Then a reevaluation phase opens up each of the next sessions in order to make sure where the memories are, how they're feeling now and to really guide the clinician through the different protocols because there are different protocols for substance abuse, for chronic pain, phobia, etc. So the reevaluation phase allows the clinician to know what steps to take. The thing is that during EMDR therapy, it's very accountable in that the client will generally be able to feel different changes, experience different changes from the very beginning of the reprocessing phases. So they're getting feedback at every session of how it's progressed. It's not the type of thing we have to wait months or years to find out whether it's going to be better or not, you know it from the beginning.
David: OK. Yes, I mentioned that I was quite... as I began to read up on it, I really thought of Wolpe's systematic desensitization except with the eye movement seem to be a new element and the SUD scale or subjective unit of distress scale where you ask people to rate on a scale of zero to 10 how aroused or fearful or panicked or whatever they're feeling in the moment. So I can see why Wolpe would have gotten quite excited about what you're doing. I see the similarity, I'm not trying to reduce it to say that you haven't made an original contribution here because I think that you have. I know there were some critics who questioned whether the eye movement was in fact adding anything specific to the effectiveness of the treatment. You report on some recent research that seems to counter that criticism. Maybe you could share that with us.
Dr. Shapiro: Yes. Well, the problem was that the earlier research that have been done on the eye movement was really not good science as the last practice guidelines for the International Society for Traumatic Stress pointed out. There weren't enough subjects in the different studies or they used inappropriate clients, for instance, they were trying to check on the effect on post traumatic distress disorder measures with combat veterans who were may have only treated only one memory when these folks of course have quite a bit more than one memories to treat.
So because it was bad times that gave indications that the eye movement did not have an effect, but since that time, since 2000, all of these studies that have emerged to have supported the eye movement. There are about eight randomized controlled studies that tested the eye movement in isolation and they found that it has an effect on the vividness of memories and on the distress that people have. Others have indicated that it does seem to link into processes during REM sleep. They've had studied it in terms of working memory.
Most recently, physiological studies have shown that the eye movement itself seems to cause an automatically relaxation response. So the notion of it being able to have an effect has clearly been demonstrated. If I were to mention one of the things that in terms of the desensitization, I actually did call it initially "eye movement desensitization" because that's what I thought was happening, that desensitization in behavioral terms is to reduce the anxiety or distress that you have associated with something.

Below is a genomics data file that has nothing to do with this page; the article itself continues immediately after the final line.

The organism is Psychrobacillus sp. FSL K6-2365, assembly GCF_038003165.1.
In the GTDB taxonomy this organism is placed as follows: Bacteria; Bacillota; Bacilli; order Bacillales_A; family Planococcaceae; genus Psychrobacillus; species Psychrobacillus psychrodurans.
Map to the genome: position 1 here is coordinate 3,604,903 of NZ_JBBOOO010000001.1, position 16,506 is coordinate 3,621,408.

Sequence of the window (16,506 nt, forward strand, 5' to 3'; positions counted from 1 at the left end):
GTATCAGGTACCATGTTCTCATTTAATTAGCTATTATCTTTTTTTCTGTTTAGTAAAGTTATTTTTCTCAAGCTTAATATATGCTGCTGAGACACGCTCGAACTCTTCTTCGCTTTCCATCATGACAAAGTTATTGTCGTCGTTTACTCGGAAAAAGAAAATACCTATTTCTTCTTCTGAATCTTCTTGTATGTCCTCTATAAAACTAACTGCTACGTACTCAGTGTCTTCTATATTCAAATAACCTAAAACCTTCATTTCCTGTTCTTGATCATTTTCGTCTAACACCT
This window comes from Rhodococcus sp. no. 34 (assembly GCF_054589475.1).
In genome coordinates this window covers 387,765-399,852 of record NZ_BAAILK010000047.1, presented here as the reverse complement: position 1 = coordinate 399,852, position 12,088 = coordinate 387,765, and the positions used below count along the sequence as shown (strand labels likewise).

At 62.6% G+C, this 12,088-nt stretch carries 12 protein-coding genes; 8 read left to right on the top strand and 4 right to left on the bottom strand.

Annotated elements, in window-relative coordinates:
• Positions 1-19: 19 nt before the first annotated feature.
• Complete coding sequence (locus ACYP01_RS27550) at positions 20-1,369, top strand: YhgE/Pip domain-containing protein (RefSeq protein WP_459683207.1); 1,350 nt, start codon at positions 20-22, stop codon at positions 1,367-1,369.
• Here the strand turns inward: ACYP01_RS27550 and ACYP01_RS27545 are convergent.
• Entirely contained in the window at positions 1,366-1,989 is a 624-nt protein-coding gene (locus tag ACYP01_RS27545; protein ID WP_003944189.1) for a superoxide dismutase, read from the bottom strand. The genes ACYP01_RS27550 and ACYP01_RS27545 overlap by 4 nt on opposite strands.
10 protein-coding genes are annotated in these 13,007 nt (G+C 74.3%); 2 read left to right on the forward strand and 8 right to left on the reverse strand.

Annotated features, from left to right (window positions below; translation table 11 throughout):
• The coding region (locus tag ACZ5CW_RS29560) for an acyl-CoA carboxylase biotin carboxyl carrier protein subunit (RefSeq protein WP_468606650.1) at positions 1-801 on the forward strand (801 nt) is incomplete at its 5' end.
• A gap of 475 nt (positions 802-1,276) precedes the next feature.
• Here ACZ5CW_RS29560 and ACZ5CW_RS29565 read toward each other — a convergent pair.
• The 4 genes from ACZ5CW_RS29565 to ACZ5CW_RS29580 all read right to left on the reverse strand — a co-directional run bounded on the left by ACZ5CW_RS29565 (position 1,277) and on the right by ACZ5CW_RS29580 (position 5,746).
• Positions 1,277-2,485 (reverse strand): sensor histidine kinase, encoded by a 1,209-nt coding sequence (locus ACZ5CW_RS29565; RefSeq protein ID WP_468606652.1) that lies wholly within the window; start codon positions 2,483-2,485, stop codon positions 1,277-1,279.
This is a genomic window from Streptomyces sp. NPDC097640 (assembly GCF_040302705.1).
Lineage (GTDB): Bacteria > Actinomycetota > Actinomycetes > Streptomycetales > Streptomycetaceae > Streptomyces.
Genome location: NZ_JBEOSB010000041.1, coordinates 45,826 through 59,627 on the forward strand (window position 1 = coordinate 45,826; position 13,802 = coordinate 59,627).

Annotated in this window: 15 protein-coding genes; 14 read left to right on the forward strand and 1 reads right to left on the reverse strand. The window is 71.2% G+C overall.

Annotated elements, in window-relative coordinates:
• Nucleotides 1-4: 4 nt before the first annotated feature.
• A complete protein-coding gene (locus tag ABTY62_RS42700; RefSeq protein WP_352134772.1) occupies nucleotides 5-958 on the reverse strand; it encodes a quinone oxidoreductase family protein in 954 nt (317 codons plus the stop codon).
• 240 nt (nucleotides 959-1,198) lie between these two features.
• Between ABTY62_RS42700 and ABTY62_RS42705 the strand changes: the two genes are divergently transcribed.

But I eventually added reprocessing on and thought that the desensitization is really only one thing that's going on during the treatment. When you watch an EMDR session, you see the client coming to new insights, new understandings, their whole demeanor changes, the physical sensations change. So there's quite a bit more that's going on than simply taking away the distress from the memory.
What you really do see is a rapid evolution towards health. So the problem with much research of course is that it's only measuring the overt symptoms that are involved in a specific diagnosis. But what we really see is quite a bit more than that occurring, and that's why if I had to do it all over again, I would really just call it reprocessing therapy.
David: You mention the physiological studies, and certainly there are new brain scan technologies that are greatly increasing our understanding of how the brain works. Has this technology shed any light on EMDR or might it?
Dr. Shapiro: Well there have been studies that have been done - SPECT scans and PET scans - that have shown clear differences before and after EMDR treatment. What they've shown is that different areas of the brain light up or calm down. For instance, the limbic system, the one that was over activated in terms of emotional distress is calmed down, whereas, other brain elements that involve more sense of presence or awareness are more greatly activated.
There's a recent study that's actually shown growth in hippocampus after eight EMDR sessions, which is very interesting given the fact that a number of studies previously had shown that trauma has a negative effect on the hippocampus and actually shrinks it. The notion was, for a time, that post-traumatic stress disorder in chronic victims might be untreatable because there's actually organic brain change.
But here we see that after EMDR therapy, there's actually an increase in hippocampus. So it's all quite fascinating, but as with any form of psychotherapy, the whole area of neurobiology is so young. You can see pre/post- changes, but one has no actual idea what the mechanism was that caused it to occur.